[Alice went on,] “Would you tell me, please, which way I ought to go from here?”
“That depends a good deal on where you want to get to,” said the Cat.
“I don’t much care where—” said Alice.
“Then it doesn’t matter which way you go,” said the Cat.
“—so long as I get SOMEWHERE,” Alice added as an explanation.
“Oh, you’re sure to do that,” said the Cat, “if you only walk long enough.”
–Lewis Carroll, Alice in Wonderland
“Are you leaving from? Or are you going to?”–a recent question to me from a friend.
Sometimes I wonder whether life isn’t just a simple navigational problem. I used to be an airline pilot. For each flight I knew where I was starting from; where I was going; why I was going there; what the obstacles were between here and there (e.g., weather, mountains); what the best route of flight was for the triple goals of maintaining the schedule, fuel economy, and passenger comfort; and how much fuel I needed to get there.
My journey through life has often seemed less precise. There have been times when I have been leaving from somewhere; I have found the situation I’m in intolerable for any number of reasons and I’m off to something else, anything else “so long as I get SOMEWHERE,” as Alice says. I’ve left where I am with no clear destination in mind. In “leaving from” I knew my starting point but any of many destinations will do.
That’s the thing about leaving from. The destination is often unknown; when I have wanted to leave where I am all that I know is that I want to be where I am now not. My reasons for leaving have sometimes been to escape: escape from the big city, escape from life in a cubicle, escape from a dreary job, escape from routine, escape from a difficult situation, escape from painful memories…escape to anywhere but here.
For some, a life of leaving is enjoyable. No roots, no commitment, no responsibilities…it is the journey that matters. It is a life of exploration and excitement. Spontaneity rules. Perhaps you
have seen the t-shirt that says, “Not everyone who wanders is lost.”
I have a natural curiosity and restlessness that has often provided fuel for my life’s journey. It has been the driving force behind some of my leavings. “The grass is greener,” I have told myself more than once, “just on the other side of the next fence.” Just over there it will be better, there will be new things to see and learn, new experiences to be had. And, often that has proved true.
Recently, however, I’ve begun to think differently about leaving. No, not about changing locations, but about the idea of “leaving from” vs “going to.” In “going to” the destination is known. One can start a going to journey from anywhere, but the destination is known. As I reflected on years of leaving–I’ve lived in 9 states and had 5 careers, so far–here is the realization to which I’ve come, strange as it may sound to some: all of my leavings have been goings. Whether fueled by curiosity, restlessness, or escape, all of my instances of leaving have been caused by my search for something, by being drawn toward something that has been unknown to me for most of my life.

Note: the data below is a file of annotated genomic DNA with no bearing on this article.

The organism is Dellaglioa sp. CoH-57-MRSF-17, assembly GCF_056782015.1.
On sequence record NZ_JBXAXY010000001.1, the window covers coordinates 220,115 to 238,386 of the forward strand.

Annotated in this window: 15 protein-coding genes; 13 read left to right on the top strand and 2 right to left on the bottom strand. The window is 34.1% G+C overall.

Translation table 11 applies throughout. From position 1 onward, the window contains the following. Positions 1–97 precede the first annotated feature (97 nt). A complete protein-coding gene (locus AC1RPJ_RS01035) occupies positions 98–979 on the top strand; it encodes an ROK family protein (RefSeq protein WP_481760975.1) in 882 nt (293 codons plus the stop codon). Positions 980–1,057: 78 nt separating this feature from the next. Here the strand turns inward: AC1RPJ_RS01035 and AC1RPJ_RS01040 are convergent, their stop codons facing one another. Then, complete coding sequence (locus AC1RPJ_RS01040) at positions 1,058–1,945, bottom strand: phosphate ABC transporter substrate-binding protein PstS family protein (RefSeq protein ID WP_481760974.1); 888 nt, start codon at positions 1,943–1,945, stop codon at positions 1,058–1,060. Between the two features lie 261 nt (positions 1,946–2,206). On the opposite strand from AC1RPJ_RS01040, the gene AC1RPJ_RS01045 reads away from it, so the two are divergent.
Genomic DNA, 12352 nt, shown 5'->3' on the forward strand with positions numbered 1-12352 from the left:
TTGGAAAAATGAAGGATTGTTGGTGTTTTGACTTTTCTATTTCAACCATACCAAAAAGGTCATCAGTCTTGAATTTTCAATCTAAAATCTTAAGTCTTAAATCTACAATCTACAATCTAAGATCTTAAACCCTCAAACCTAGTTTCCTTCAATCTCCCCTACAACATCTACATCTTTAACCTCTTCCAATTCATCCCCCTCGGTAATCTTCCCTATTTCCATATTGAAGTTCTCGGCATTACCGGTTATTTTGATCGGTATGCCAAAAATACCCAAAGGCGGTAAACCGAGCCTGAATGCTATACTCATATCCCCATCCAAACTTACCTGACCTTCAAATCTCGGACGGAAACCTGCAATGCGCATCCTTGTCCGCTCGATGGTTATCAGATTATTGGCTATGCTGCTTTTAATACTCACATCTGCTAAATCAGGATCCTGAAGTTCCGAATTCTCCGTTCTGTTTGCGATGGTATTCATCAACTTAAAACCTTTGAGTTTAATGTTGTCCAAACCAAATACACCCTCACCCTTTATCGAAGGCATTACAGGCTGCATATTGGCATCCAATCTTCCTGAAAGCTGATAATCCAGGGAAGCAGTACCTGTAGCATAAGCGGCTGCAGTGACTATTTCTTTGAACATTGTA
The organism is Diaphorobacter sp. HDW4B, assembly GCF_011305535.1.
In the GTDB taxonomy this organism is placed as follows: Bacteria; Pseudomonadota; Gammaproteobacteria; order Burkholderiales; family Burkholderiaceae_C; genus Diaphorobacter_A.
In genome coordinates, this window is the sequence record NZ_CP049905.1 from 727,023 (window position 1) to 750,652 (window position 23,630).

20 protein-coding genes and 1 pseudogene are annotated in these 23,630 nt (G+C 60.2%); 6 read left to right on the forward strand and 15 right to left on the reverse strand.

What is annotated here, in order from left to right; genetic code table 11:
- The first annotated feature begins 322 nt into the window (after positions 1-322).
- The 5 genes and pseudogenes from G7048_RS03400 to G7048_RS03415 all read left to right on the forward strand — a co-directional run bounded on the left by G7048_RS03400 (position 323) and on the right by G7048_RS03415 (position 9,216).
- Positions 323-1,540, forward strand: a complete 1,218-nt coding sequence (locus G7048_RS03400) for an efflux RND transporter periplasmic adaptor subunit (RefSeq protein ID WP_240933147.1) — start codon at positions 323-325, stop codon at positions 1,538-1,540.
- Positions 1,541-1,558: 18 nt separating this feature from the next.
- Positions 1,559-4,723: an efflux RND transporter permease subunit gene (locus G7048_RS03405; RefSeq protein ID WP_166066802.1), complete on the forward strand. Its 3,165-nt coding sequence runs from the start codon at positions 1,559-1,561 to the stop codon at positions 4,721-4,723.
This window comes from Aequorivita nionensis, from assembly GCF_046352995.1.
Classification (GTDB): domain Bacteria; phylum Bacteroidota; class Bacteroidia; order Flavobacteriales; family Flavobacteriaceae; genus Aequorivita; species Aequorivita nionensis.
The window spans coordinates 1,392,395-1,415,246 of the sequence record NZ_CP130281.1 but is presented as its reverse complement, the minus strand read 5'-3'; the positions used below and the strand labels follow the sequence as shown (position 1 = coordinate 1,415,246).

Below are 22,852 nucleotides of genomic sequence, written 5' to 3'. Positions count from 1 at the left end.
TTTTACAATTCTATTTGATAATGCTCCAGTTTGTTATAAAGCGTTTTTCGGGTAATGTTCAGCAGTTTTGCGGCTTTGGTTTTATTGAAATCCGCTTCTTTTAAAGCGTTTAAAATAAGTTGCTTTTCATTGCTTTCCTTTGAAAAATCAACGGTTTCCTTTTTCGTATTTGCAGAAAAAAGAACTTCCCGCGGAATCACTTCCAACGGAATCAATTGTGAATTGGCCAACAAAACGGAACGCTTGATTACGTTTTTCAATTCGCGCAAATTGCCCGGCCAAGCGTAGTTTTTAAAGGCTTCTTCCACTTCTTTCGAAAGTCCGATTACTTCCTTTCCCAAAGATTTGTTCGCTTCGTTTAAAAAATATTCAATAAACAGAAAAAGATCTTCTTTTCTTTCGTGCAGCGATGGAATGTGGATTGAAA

In his little book, Happiness & Contemplation, philosopher Pieper claims that “man craves by nature happiness and bliss.” By nature we crave it, it is hard-wired into us. “Why do you want to be happy?” asks Pieper. It is a question we never ask because it has no answer. We just do want it…by nature. Now there’s a lot more to this happiness thing than can be said here, but if he is right, and I think he is, then all leavings are indeed goings…going toward happiness, even if we don’t know what that is for us. Of course, some believe they are undeserving of happiness, but that is for another time.
Why do you want to be happy?
If I am simply a creation of random mutation and natural selection, then it would seen happiness should be within my grasp. Happiness should come from surviving, from achieving the four F’s: flee, fight, food, and fornication, these are all that are required for an organism’s basic survival. And yet…for millennia philosophers have known this about happiness: truest happiness is a gift, it comes to us from outside our souls. We can act to get things or to do things, each which brings us some measure of happiness; however, that which quenches our deepest thirst for happiness comes from outside of us, from contemplating the greatest good.
An African bishop named Augustine, alive some 1700 years ago in present-day Algiers, had an early life of wandering, of leaving-from-while-really-going-to…he has helped me to understand my own journey happiness. He said, “You have made us and directed us toward Yourself and our heart is restless until we rest in you” (Confessions 1.1)
You have made us and directed us toward Yourself and our heart is restless until we rest in you.
I am created by God to be in a loving relationship with Him; outside of that I will always be incomplete and unhappy in the depths of my soul. And not just any god will do, the god must be the God of tri-unity, Father, Son, Holy Spirit, each a person, each person God, yet together the one God…the great mystery of the God of Christianity. The single-person gods of other beliefs will simply not do here; a single-person god would find happiness by contemplating self, the worst sort of self-centeredness. No, none of these single-person gods are like the intrinsically outward-facing Christian God of eternal love between Father-Son-Spirit; a God of happiness spent in eternal contemplation of the Other. It is this God that yearns for a loving relationship with each of us.
Happiness, then, comes from contemplating the greatest good, the God of Christianity. He made use that way; it is our nature. Poet T.S. Eliot described for me my journey back to God in a few lines from his poem “Little Giddings“:
We shall not cease from exploration
And the end of all our exploring
Will be to arrive where we started
And know the place for the first time.